I do know them pretty well. Great guys, all of them. In fact, I met them about a fortnight before they went global. I’m really glad I was nice to them now! You’re not always, are you? You know, if you’ve just done the gig. I think it was with The Fall in a place called The Boardwalk in Sheffield, and then at the end, we were just about to go home, and the club proprietor said, ‘Would you mind just saying hello to these lads? They’ve hung around, they like your stuff, and they’re in a band. We think they’re going to be really mega’. I said, ‘What are they called?’ He said, ‘The Arctic Monkeys’. There’s some names you can really imagine in the charts, can’t you? And names are important. I thought, ‘That’s a great name. ‘The Arctic Monkeys’’. I said, ‘I certainly will, yeah. I’d be pleased to meet them.’ So, they came in, and they’re all really like shy kids, you know, looking at their feet, and shuffling about. They’re still like that. They’re really sweet, sweet kids. He’s always dropping my name in interviews, which has done me a hell of a lot. In fact, I’ve noticed since that I’ve got a whole new generation of fans, but I’ll tell you how that came about, how Alex (Turner) came to know my stuff – it was at school, because I was on the English curriculum for the GCSEs.
‘I Wanna Be Yours.’ It’s that one, “I wanna be your vacuum cleaner breathing in your dust …” It’s a sort of fairly innocuous one. You can see why that would be picked, you know, no swearing or anything. And then he went home, Alex right, and mentioned this poem to his mum and dad, who obviously knew about us. Because Alex’s parents, I think they’re a bit bohemian. They might have even been punks. I guess at that point they got my records out, and Alex liked them.
I read somewhere that he’s got your name tattooed on his arm.
Yeah, somebody told me about that. I didn’t know it went that far. I think they’re a fabulous band. And he’s a great rhythm guitarist. Plays it high up, doesn’t he, like The Beatles style.
You turned 60 recently.
It’s a fucking miracle, innit? Who knew that’d ever happen?
How did you celebrate it?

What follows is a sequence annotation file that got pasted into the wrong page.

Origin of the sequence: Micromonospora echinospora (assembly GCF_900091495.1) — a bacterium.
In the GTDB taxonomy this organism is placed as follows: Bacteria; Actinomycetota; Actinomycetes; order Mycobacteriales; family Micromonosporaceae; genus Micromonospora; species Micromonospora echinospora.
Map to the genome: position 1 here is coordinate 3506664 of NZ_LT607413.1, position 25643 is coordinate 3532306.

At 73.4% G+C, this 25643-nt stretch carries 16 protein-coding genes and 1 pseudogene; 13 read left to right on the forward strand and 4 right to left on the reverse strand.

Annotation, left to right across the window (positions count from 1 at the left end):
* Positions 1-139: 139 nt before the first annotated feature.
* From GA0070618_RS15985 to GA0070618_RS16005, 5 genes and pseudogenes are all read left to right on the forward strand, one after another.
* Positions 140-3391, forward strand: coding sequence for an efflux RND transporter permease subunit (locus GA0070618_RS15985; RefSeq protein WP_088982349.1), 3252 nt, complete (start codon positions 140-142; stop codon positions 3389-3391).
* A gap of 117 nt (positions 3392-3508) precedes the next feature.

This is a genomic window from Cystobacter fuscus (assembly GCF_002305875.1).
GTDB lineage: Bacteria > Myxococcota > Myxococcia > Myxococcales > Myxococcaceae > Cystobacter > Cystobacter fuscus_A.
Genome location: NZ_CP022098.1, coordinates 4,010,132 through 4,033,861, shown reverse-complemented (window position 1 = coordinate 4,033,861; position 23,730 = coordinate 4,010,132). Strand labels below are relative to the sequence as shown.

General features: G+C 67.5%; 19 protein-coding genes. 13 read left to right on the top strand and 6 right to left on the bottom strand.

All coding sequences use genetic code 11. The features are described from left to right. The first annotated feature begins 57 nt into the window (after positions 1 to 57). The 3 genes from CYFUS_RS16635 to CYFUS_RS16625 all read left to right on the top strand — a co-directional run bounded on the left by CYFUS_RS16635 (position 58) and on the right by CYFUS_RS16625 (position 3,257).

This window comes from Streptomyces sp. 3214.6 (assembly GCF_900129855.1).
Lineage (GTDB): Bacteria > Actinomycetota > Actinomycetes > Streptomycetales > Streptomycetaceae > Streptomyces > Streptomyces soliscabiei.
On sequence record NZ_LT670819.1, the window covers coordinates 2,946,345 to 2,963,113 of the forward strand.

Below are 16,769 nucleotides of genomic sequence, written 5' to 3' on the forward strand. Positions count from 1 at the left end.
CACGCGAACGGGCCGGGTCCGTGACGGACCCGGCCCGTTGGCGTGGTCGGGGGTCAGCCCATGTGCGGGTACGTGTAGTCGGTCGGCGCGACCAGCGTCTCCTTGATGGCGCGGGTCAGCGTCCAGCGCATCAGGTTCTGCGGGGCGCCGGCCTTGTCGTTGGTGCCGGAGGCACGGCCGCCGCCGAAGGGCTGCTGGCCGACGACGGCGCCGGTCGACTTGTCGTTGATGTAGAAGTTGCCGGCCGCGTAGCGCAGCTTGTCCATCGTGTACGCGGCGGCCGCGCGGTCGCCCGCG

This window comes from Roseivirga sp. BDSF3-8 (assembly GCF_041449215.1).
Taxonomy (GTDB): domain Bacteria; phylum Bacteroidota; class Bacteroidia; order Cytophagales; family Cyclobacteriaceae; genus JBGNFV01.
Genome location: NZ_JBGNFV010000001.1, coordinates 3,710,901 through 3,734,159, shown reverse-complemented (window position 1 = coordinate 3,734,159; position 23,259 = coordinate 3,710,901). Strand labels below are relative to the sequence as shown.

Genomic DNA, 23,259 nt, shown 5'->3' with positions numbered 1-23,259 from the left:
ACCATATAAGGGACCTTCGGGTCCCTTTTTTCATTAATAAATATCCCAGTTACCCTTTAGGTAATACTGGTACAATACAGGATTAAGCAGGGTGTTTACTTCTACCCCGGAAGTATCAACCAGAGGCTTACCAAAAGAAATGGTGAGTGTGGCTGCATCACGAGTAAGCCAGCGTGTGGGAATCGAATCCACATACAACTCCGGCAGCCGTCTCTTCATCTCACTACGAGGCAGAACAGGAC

There was a surprise party. Me wife and daughter blindfolded me and shoved us in the back of the car, drove me to this pub-stroke-restaurant just outside where I live. And it was great. Loads of people. And I was all, ‘I don’t want no party, not for my sixtieth’. In fact, that’s the last birthday I’m going to fucking have. In fact, I’m even going to lie about that. There’s no way I’m going to admit to being 60. I’ll be 59 for the rest of my life.
When was the last time you were in the States?
1982. Yeah, yeah, too long ago. It was a different place then, New York. I mean, I’ve heard it’s not as dangerous anymore.
I think you’d do really well over there.
I think so too, yeah. Like I say, whenever I run into Americans I’m always amazed that they’ve never heard of me. So, yeah, I’ve got to go out there again. I love America.
Given that The Sopranos used ‘Evidently Chickentown’, I’d imagine a lot more Americans will have heard of you now.
What a shock that was! What a surprise, yeah. Fantastic. I was very pleased about that.
Was it lucrative?
Not yet. I’ve yet to have the payment for it, but I’ve found this, that the world of movies pays very slowly. I’ve still not been paid for Control either. But it has done me a lot of good, I’ve gotta say. You know what I mean, people recognise me from that film. And from that Sopranos thing.
Surely that would be your ticket into a successful tour of the States?
There’s only one thing that would have been better than that – a guest appearance on The Simpsons. I like to think Sideshow Bob is slightly modelled on me. He could be, couldn’t he?
Is that the main ambition now?
Absolutely. That’s my ambition, yeah, a guest appearance onThe Simpsons. Then my living will not be in vain.
Do you, John Cooper Clarke, have a motto or a guiding philosophy in life?
Yeah, from Jailhouse Rock, you know the advice that Mickey Shaughnessy gives to Elvis, ‘Do unto others as you would have them do unto you. Only do it first!’